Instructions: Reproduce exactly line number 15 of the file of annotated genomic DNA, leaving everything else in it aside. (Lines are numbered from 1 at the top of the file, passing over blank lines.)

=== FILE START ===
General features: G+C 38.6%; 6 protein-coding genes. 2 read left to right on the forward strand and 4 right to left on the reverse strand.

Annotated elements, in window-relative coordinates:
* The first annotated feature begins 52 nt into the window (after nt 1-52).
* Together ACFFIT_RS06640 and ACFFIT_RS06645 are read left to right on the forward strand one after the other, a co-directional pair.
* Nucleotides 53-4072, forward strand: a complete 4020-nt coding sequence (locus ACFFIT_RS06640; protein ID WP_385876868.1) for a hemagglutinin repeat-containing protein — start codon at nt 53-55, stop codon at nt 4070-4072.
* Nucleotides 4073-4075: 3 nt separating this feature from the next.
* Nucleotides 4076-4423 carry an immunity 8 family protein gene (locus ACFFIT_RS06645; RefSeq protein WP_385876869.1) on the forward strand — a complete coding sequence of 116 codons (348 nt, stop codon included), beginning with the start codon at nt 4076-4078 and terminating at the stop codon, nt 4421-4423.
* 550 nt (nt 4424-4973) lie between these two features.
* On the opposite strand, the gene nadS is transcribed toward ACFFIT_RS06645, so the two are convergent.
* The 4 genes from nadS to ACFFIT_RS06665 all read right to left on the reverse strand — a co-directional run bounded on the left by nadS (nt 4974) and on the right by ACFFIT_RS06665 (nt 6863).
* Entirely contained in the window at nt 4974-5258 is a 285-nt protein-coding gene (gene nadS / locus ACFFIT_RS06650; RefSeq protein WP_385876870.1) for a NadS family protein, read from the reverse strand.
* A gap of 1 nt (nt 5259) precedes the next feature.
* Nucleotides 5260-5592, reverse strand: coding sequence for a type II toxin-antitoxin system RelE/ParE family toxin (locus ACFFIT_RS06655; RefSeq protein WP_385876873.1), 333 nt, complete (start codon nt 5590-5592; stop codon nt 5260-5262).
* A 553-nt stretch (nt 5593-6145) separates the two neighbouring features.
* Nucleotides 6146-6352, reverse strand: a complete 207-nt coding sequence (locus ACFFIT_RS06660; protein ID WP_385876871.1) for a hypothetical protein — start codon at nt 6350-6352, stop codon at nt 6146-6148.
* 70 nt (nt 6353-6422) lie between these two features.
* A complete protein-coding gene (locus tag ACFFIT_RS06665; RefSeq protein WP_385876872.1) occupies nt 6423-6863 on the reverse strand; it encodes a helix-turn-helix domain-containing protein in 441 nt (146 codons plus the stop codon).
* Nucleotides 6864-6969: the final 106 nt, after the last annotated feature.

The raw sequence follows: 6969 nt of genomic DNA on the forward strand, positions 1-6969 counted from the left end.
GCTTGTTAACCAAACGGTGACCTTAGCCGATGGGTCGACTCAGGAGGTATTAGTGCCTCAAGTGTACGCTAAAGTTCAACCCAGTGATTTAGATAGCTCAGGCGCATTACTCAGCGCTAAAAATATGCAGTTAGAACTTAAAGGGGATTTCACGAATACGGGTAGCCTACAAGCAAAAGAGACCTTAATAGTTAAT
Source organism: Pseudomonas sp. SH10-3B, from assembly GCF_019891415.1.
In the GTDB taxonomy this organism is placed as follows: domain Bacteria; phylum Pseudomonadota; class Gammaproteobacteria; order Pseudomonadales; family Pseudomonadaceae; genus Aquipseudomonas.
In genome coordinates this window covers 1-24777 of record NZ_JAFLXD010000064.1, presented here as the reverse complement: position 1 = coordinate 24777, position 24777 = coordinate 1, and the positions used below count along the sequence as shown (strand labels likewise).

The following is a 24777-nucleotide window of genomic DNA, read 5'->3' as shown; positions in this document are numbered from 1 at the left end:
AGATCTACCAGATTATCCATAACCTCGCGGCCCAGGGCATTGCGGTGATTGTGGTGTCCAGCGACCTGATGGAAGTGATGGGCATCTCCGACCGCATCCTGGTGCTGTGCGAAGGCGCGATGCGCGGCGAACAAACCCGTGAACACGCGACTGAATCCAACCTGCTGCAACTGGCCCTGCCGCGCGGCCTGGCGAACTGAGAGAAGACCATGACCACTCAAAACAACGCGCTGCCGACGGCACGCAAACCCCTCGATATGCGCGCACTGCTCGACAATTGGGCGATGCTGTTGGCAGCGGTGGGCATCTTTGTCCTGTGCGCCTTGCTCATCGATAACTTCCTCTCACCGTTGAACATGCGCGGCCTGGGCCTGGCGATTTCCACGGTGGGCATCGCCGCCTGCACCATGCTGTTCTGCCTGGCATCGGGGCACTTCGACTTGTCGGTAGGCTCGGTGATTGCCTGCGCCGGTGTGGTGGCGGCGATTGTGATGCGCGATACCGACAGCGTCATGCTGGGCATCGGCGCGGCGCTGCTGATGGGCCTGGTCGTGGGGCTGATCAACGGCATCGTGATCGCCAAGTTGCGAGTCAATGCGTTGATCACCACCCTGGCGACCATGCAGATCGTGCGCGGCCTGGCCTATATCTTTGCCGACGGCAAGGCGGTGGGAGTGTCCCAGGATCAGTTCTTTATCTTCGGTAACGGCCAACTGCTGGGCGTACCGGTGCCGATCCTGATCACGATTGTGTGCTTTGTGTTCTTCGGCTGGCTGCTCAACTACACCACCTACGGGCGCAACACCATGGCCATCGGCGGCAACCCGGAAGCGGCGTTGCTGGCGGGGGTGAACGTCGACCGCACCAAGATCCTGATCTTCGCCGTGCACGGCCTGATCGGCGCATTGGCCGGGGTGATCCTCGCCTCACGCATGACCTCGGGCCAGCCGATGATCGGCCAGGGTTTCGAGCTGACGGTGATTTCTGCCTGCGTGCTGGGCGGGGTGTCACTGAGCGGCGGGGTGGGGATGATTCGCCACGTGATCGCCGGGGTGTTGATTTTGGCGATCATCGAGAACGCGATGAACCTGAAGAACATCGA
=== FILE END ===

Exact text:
* Nucleotides 6146-6352, reverse strand: a complete 207-nt coding sequence (locus ACFFIT_RS06660; protein ID WP_385876871.1) for a hypothetical protein — start codon at nt 6350-6352, stop codon at nt 6146-6148.